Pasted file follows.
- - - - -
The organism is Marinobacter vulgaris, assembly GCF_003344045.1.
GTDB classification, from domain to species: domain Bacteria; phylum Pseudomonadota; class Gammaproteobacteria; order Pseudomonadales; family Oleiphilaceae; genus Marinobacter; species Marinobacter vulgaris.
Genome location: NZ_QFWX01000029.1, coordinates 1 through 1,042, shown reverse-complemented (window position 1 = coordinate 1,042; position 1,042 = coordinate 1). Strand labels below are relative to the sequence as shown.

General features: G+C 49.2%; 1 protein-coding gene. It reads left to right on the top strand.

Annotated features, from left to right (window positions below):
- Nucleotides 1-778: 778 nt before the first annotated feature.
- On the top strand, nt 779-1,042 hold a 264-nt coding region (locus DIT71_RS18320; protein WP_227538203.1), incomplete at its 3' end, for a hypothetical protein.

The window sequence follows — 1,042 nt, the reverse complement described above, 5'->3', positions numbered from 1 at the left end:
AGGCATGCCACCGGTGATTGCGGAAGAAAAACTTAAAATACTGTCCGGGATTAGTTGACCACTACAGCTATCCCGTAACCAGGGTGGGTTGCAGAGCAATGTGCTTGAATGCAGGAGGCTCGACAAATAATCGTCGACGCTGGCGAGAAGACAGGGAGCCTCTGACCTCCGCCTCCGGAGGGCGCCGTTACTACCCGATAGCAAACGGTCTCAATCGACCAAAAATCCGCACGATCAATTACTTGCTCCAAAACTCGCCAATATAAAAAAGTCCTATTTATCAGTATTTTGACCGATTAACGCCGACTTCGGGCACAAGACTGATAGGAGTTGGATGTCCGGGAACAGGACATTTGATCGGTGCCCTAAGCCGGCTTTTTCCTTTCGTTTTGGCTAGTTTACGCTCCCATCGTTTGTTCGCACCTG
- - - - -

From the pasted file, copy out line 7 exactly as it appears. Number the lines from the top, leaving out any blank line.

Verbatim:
- On the top strand, nt 779-1,042 hold a 264-nt coding region (locus DIT71_RS18320; protein WP_227538203.1), incomplete at its 3' end, for a hypothetical protein.